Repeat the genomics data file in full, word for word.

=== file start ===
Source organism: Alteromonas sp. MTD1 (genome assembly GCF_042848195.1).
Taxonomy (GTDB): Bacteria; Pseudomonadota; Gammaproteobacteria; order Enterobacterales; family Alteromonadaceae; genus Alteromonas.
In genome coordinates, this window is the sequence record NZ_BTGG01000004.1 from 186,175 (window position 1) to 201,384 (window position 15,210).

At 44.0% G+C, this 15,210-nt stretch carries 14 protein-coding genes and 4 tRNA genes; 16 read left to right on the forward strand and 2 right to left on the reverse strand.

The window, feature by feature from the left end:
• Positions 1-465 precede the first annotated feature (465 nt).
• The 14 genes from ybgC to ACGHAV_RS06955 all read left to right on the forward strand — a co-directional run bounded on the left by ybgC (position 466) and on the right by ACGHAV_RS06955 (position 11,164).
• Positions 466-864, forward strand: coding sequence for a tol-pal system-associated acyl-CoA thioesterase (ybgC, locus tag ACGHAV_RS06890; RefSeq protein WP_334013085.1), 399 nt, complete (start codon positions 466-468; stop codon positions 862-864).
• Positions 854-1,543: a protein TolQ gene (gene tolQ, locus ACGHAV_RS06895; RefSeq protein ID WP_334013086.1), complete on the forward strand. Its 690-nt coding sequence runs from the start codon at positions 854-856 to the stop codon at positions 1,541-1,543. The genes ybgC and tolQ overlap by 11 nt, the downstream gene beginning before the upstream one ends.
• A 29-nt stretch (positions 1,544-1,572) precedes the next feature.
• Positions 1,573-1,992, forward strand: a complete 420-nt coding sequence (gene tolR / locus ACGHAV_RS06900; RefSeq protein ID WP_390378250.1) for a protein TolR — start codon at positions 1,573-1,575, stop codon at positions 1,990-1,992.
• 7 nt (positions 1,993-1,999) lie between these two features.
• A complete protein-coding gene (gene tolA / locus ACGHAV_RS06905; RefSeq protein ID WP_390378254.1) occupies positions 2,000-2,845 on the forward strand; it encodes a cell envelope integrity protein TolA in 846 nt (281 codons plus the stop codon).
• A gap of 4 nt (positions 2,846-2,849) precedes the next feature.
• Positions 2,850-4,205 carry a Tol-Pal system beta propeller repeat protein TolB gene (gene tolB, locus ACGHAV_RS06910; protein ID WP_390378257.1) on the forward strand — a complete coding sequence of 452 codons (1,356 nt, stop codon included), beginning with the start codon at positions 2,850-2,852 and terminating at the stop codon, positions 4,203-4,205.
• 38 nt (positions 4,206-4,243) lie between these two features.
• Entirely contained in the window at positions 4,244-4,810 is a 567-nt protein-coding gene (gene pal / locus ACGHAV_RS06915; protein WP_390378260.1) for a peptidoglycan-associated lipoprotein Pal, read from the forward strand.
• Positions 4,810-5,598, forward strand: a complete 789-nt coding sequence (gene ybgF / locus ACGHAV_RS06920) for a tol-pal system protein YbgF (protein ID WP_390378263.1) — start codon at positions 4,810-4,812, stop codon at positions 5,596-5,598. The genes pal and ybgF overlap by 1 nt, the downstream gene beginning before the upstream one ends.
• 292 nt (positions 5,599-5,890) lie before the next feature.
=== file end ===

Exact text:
Source organism: Alteromonas sp. MTD1 (genome assembly GCF_042848195.1).
Taxonomy (GTDB): Bacteria; Pseudomonadota; Gammaproteobacteria; order Enterobacterales; family Alteromonadaceae; genus Alteromonas.
In genome coordinates, this window is the sequence record NZ_BTGG01000004.1 from 186,175 (window position 1) to 201,384 (window position 15,210).

At 44.0% G+C, this 15,210-nt stretch carries 14 protein-coding genes and 4 tRNA genes; 16 read left to right on the forward strand and 2 right to left on the reverse strand.

The window, feature by feature from the left end:
• Positions 1-465 precede the first annotated feature (465 nt).
• The 14 genes from ybgC to ACGHAV_RS06955 all read left to right on the forward strand — a co-directional run bounded on the left by ybgC (position 466) and on the right by ACGHAV_RS06955 (position 11,164).
• Positions 466-864, forward strand: coding sequence for a tol-pal system-associated acyl-CoA thioesterase (ybgC, locus tag ACGHAV_RS06890; RefSeq protein WP_334013085.1), 399 nt, complete (start codon positions 466-468; stop codon positions 862-864).
• Positions 854-1,543: a protein TolQ gene (gene tolQ, locus ACGHAV_RS06895; RefSeq protein ID WP_334013086.1), complete on the forward strand. Its 690-nt coding sequence runs from the start codon at positions 854-856 to the stop codon at positions 1,541-1,543. The genes ybgC and tolQ overlap by 11 nt, the downstream gene beginning before the upstream one ends.
• A 29-nt stretch (positions 1,544-1,572) precedes the next feature.
• Positions 1,573-1,992, forward strand: a complete 420-nt coding sequence (gene tolR / locus ACGHAV_RS06900; RefSeq protein ID WP_390378250.1) for a protein TolR — start codon at positions 1,573-1,575, stop codon at positions 1,990-1,992.
• 7 nt (positions 1,993-1,999) lie between these two features.
• A complete protein-coding gene (gene tolA / locus ACGHAV_RS06905; RefSeq protein ID WP_390378254.1) occupies positions 2,000-2,845 on the forward strand; it encodes a cell envelope integrity protein TolA in 846 nt (281 codons plus the stop codon).
• A gap of 4 nt (positions 2,846-2,849) precedes the next feature.
• Positions 2,850-4,205 carry a Tol-Pal system beta propeller repeat protein TolB gene (gene tolB, locus ACGHAV_RS06910; protein ID WP_390378257.1) on the forward strand — a complete coding sequence of 452 codons (1,356 nt, stop codon included), beginning with the start codon at positions 2,850-2,852 and terminating at the stop codon, positions 4,203-4,205.
• 38 nt (positions 4,206-4,243) lie between these two features.
• Entirely contained in the window at positions 4,244-4,810 is a 567-nt protein-coding gene (gene pal / locus ACGHAV_RS06915; protein WP_390378260.1) for a peptidoglycan-associated lipoprotein Pal, read from the forward strand.
• Positions 4,810-5,598, forward strand: a complete 789-nt coding sequence (gene ybgF / locus ACGHAV_RS06920) for a tol-pal system protein YbgF (protein ID WP_390378263.1) — start codon at positions 4,810-4,812, stop codon at positions 5,596-5,598. The genes pal and ybgF overlap by 1 nt, the downstream gene beginning before the upstream one ends.
• 292 nt (positions 5,599-5,890) lie before the next feature.